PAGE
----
Importance of Offense from Defence
Bruce Garrioch, Tim Baines, Don Brennan and Chris Stevenson of the Ottawa Sun wrote a ‘discussion style’ article today that brings up an interesting point about the importance of offense from the defensemen.
Don Brennan: Waiting for you guys to say something smart is like waiting for snow to melt … The Senators’ defence last season was a collection of Orrs, Harveys and Coffeys compared to this group. Each year, the Stanley Cup champions get 200-plus points from their blueline. The Senators will be lucky to get 130 from theirs this season. Case closed.
I decided to look into this a little more. Last years Stanley Cup winner, the Detroit Red Wings, had 204 points from their defensemen in the regular season. That was good for best in the NHL. Here are how the rest of the teams defenses stacked up last year including whether they made the playoffs or not.
In the eastern conference, if offense from the defense was the sole factor in making the playoffs Toronto, Buffalo and Florida would have made it and in the west Chicago and Los Angeles would have. But clearly there is some kind of correlation (direct or indirect) between offense from the defense and a teams success. The bottom four teams in the west and four of the bottom 5 in the east missed the playoffs. Simply put, if your defense aren’t producing much offense you will struggle to make the playoffs.
Going a step further, if we look at each playoff matchup we will find the majority of the matchups had the team with the most regular season points from defensemen winning the playoff series. The only exceptions to this are Dallas (150 points) defeating Anaheim (165 points), Colorado (129) defeating Minnesota (144), San Jose (146) defeating Calgary (148) and Philadelphia (143) defeating Washington (148) in the first round and Philadelphia (143) defeating Montreal (198) in the second round.
Of those 5 exceptions, the San Jose-Calgary and Philadelphia-Washington series very similar point production from their defense (within 5 points of each other) so really they aren’t exceptions. They were also both 7 game series so the closeness of the series matched the closeness of their offense from defensemen totals. Plus San Jose added Brian Campbell to their defense which probably gave them the edge over Calgary in regards to offense from their defense.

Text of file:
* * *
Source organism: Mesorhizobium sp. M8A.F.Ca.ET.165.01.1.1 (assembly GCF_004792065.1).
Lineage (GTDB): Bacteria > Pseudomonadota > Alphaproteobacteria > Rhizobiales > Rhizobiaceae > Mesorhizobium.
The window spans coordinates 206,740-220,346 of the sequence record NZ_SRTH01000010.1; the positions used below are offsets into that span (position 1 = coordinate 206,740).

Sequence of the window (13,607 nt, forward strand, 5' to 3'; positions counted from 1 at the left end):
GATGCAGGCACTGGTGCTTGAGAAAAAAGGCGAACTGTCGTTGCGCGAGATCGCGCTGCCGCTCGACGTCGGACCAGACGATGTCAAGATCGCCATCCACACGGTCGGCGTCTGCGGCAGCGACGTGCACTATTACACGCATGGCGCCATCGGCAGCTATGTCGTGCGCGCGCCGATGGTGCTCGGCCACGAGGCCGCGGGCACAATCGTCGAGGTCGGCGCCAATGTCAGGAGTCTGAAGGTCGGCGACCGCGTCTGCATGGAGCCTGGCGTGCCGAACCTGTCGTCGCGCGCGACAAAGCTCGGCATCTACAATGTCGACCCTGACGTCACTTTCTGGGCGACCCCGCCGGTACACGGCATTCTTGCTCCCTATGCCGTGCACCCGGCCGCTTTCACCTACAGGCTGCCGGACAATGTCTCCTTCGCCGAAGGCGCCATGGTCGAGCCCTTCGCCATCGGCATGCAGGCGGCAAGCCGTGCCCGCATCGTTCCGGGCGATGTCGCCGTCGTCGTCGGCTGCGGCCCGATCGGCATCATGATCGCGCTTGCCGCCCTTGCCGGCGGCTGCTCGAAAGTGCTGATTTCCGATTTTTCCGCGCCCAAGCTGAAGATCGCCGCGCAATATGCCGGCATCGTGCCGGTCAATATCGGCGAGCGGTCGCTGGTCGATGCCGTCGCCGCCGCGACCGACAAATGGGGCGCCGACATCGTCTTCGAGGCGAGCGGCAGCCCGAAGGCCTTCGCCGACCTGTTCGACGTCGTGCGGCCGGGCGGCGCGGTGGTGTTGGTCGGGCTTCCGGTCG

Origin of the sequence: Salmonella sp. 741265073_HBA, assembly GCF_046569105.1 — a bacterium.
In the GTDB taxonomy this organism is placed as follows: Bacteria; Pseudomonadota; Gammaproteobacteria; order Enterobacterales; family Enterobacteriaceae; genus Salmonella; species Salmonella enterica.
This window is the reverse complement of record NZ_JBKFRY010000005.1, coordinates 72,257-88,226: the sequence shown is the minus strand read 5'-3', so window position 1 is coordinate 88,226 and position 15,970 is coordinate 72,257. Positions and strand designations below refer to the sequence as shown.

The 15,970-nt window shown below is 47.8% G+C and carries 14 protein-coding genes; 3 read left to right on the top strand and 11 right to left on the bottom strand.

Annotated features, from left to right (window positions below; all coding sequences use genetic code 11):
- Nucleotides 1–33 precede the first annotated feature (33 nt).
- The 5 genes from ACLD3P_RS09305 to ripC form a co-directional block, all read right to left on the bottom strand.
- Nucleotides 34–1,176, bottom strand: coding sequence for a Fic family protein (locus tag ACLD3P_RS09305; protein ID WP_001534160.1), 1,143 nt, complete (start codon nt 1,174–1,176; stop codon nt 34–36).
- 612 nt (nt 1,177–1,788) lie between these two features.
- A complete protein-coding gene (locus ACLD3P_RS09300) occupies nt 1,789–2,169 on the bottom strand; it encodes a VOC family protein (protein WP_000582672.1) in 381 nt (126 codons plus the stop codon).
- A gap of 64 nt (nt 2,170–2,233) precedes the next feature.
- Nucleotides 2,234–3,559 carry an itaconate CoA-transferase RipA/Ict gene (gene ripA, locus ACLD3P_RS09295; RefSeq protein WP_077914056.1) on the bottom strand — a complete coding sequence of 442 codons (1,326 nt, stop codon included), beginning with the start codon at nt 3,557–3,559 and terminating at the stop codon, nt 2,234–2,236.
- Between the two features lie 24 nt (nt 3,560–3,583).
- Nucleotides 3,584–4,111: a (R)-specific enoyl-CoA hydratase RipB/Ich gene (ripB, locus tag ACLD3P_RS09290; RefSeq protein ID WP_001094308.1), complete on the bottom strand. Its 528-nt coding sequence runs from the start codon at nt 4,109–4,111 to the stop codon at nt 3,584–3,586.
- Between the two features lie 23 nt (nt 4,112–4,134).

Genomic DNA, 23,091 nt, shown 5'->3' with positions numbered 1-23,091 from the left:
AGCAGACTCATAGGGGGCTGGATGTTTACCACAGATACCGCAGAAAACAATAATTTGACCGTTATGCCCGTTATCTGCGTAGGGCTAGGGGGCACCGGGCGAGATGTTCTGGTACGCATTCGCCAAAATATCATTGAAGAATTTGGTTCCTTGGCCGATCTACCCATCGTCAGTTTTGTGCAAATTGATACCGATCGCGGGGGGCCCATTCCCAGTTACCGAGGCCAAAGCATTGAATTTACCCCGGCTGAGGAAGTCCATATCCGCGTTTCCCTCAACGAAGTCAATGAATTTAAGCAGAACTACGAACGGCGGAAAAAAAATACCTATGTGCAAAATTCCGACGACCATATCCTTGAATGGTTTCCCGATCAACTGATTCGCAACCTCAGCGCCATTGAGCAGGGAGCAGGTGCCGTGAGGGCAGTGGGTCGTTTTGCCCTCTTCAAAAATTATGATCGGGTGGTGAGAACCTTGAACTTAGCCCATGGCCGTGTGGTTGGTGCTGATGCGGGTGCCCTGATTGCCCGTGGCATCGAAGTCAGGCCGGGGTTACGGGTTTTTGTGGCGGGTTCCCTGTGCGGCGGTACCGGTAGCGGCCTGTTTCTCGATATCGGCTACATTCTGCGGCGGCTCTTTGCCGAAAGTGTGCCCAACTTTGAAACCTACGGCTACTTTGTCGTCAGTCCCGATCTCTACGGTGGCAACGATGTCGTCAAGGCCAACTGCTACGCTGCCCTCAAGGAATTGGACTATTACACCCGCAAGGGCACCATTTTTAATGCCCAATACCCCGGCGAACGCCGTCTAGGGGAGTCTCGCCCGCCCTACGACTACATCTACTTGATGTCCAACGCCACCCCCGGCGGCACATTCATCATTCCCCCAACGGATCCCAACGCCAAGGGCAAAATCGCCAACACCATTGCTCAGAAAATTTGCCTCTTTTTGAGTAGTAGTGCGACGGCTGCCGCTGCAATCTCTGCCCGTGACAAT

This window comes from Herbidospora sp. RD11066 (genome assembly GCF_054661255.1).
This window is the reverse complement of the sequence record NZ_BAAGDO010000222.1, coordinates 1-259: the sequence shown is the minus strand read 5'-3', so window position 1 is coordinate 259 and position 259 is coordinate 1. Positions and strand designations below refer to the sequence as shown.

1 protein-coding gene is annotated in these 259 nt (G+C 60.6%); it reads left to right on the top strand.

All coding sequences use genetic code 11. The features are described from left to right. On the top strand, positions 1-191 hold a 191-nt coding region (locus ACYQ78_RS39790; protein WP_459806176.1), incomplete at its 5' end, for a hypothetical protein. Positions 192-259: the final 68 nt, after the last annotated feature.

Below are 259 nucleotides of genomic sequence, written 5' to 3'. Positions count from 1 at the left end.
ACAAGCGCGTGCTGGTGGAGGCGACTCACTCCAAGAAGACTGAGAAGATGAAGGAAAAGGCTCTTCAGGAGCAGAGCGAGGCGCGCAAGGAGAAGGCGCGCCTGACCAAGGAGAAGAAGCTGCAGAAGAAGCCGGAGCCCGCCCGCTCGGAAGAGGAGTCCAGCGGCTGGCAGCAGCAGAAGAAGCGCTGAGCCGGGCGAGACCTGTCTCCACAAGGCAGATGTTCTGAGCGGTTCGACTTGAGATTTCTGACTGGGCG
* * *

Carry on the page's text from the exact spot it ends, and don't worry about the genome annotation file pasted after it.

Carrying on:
That really just leaved three series where the team with the lower scoring defensemen defeated teams with higher scoring defensemen and in the case of Dallas, it isn’t like that are lacking in the offense from defense department anyway. Going back one season we saw two teams with high scoring defenses play in the Stanley Cup finals as the Anaheim Ducks (209) defeat the Ottawa Senators (191).
There are certainly a lot of other factors that go into what makes a successful team but based on the past couple seasons, being able to produce offense from your defense seems to be a fairly important factor. Some highly offensive defensemen switched teams this past summer (Boyle to San Jose, Campbell to Chicago, Visnovsky to Edmonton, Redden to NY Rangers, Streit to NY Islanders, McCabe to Florida, etc) so lets see if this really makes an impact on the success of those teams. So far it is a mixed bag with San Jose (4-0-0), the Rangers (5-1-0) and Edmonton (2-0-0) looking like winners while Chicago (1-2-1) and the Islanders (2-2-0) having mixed results.
As for the Senators, they sit at 1-1-1 with 6 points (on 8 goals) from defensemen with newcomer Filip Kuba leading the team with 4 assists.